“How do we get ‘big money’ into [Nigeria’s] higher education to save the students from its financial burden while guaranteeing them quality learning?”
Imagine the question above being the sole agenda and the Honorable Minister’s opening sentence at a special business meeting of the Ministry of Education? Attendees at this meeting might include the Permanent Secretary of the Ministry, selected Vice Chancellors/Registrars/Provosts from Higher Educational Institutions (HEI), heads of the Education Trust Fund (ETF), National Universities Commission (NUC), National Board for Technical Education (NBTE), National Commission for Colleges of Education, Petroleum Technology Development Fund (PTDF), selected Commissioners of Education from the states, students leaders and other educational stakeholders.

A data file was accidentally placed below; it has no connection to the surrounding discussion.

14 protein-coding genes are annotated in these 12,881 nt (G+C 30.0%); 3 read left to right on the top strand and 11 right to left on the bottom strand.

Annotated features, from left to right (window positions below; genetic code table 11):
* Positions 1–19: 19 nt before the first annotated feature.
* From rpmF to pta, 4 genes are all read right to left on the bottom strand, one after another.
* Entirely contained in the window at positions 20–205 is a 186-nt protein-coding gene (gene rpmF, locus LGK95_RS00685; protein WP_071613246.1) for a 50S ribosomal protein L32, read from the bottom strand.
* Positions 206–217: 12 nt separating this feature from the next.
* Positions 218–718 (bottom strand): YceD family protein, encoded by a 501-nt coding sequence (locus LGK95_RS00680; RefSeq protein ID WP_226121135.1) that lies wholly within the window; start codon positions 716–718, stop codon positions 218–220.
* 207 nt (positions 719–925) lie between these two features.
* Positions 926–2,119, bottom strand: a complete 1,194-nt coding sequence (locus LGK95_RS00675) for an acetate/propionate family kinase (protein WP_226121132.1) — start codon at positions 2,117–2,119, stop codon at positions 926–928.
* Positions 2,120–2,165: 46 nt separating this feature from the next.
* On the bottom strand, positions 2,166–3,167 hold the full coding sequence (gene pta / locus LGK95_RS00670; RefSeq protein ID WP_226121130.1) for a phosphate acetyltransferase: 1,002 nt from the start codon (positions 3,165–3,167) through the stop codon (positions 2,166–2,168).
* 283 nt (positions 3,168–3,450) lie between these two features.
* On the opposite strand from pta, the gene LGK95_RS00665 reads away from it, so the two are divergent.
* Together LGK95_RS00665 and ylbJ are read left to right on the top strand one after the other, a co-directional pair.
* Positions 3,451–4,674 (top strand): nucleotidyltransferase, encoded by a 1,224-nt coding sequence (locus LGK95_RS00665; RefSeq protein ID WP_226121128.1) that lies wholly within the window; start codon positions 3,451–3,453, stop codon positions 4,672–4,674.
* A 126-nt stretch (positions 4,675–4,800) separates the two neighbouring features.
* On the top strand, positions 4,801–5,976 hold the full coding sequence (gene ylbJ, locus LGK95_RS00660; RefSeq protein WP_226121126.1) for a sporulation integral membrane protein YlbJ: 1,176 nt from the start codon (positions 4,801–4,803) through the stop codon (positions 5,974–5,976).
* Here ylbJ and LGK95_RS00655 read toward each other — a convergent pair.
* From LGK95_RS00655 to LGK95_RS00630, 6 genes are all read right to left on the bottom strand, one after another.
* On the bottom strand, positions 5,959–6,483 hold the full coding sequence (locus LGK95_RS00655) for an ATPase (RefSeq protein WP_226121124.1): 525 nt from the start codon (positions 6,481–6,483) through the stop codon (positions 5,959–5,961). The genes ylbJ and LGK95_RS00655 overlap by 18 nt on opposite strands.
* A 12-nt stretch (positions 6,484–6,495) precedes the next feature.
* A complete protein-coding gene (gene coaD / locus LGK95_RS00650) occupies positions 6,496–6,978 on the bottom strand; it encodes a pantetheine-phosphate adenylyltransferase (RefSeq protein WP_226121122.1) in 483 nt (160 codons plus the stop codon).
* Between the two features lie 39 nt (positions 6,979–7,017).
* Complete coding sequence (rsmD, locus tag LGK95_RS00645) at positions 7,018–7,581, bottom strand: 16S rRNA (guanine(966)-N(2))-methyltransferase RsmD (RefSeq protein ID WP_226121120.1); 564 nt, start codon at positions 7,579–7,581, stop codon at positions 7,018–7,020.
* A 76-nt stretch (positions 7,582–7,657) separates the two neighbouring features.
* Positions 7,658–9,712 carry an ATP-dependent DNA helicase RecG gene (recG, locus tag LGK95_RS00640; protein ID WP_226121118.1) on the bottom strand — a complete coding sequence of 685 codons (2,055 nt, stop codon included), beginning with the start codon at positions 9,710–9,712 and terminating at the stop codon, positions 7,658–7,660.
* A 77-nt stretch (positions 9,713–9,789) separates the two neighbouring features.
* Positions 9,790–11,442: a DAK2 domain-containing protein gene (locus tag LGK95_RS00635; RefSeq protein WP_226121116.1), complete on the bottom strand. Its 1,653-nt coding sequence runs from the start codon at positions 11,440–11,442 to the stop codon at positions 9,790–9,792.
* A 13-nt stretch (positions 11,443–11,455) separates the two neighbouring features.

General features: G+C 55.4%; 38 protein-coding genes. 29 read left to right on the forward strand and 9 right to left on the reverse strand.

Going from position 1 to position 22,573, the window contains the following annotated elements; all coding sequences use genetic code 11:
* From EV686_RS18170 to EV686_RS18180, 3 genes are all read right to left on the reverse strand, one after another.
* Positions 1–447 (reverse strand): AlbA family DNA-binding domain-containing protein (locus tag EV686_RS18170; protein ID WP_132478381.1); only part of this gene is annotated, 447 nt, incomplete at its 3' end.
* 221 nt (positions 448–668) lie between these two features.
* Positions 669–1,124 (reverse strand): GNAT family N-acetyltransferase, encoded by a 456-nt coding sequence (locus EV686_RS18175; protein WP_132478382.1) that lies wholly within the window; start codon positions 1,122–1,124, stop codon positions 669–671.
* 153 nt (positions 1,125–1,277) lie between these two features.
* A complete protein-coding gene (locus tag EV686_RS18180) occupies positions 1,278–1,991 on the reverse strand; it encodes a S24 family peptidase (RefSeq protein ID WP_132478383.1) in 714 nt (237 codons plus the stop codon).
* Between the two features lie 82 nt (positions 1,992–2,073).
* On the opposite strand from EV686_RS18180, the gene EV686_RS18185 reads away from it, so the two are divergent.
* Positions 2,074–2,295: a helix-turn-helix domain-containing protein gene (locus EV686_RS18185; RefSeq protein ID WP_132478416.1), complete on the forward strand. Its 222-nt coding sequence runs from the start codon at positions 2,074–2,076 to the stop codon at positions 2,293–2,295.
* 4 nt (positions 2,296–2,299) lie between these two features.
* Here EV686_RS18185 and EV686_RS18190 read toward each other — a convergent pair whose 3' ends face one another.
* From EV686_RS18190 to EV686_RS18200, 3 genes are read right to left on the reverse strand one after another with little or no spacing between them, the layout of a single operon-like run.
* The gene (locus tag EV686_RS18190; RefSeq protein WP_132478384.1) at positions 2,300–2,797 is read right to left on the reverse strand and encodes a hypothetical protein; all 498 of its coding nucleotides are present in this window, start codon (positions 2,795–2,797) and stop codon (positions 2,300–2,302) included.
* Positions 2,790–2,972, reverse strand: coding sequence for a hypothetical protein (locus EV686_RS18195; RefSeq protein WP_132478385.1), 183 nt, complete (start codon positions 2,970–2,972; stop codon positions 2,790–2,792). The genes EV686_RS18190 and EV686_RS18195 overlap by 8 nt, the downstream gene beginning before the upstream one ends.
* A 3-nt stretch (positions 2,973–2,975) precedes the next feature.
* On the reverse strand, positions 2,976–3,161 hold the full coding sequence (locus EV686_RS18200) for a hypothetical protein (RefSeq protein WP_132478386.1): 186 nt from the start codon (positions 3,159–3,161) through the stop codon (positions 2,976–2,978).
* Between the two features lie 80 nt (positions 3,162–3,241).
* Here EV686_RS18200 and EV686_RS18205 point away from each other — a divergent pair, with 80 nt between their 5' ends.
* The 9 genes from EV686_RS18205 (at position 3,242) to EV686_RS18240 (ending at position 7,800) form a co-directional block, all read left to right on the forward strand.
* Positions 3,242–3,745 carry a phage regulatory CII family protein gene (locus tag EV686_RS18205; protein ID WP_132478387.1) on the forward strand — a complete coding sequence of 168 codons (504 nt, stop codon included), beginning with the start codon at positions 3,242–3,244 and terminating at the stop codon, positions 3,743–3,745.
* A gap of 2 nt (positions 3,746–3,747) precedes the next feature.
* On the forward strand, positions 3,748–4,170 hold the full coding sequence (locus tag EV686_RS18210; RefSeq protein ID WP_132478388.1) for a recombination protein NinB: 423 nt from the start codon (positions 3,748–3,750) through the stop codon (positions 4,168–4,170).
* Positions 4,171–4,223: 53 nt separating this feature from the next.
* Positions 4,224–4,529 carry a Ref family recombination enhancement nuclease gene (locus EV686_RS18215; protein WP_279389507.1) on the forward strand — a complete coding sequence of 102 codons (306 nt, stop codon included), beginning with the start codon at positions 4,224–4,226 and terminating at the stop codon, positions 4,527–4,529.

The challenge that will warrant such a meeting is that our country’s HEIs that include 94 approved universities, 115 polytechnics and 86 Colleges of Education1 lack the critical funding requirement to function optimally plus, many students are unable to pay to attend these institutions owing to the unfavorable economic situation of most Nigerian people. In the previous article, I argued that students attending institutions of higher learning could be considered as “employees on the job, who are paying for their own training”. So, let’s imagine that the government agrees with me and decided to get the ‘big money’ to fund higher education more. Big money here refers to corporations, big businesses and profit making organizations that requires the services of today’s students once they graduate.